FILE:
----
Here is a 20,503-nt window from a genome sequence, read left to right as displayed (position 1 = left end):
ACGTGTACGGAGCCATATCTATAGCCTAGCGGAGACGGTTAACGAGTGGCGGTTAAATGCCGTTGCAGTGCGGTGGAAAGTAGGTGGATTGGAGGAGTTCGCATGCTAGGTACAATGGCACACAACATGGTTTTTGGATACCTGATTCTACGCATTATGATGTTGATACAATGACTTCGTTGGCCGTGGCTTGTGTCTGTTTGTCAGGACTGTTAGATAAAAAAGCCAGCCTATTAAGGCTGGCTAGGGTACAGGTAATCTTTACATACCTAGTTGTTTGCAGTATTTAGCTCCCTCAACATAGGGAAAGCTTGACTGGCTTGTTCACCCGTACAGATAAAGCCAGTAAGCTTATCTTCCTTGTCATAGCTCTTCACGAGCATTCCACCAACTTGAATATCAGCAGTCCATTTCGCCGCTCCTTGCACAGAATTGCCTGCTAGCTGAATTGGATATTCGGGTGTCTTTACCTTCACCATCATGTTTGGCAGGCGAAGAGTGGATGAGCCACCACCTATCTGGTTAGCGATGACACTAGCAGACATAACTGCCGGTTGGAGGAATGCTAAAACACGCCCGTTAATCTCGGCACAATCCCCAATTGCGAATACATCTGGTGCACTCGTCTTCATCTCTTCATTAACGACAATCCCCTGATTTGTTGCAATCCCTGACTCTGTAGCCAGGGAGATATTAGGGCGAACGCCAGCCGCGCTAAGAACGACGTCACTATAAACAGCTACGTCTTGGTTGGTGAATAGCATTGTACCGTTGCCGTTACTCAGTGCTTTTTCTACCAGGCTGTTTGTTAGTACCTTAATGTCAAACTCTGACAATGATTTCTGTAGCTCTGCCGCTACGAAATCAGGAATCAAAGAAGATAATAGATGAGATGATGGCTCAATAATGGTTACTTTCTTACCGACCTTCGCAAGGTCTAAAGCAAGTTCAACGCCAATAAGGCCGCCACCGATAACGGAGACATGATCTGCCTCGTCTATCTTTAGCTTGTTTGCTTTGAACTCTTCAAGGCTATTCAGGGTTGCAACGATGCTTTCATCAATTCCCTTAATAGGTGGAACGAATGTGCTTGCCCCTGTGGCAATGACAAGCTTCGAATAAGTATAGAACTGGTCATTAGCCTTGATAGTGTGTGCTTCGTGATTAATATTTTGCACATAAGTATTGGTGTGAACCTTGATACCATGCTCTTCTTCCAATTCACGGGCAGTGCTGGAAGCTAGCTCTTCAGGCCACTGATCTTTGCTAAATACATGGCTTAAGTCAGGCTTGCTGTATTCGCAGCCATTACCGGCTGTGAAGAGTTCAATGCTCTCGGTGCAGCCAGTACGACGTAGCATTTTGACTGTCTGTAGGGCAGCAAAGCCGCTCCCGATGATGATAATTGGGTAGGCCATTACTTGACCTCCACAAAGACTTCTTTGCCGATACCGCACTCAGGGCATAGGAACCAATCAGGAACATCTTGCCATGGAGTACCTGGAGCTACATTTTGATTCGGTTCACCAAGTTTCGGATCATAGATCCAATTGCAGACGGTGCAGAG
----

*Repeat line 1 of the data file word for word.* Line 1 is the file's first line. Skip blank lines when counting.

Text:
Here is a 20,503-nt window from a genome sequence, read left to right as displayed (position 1 = left end):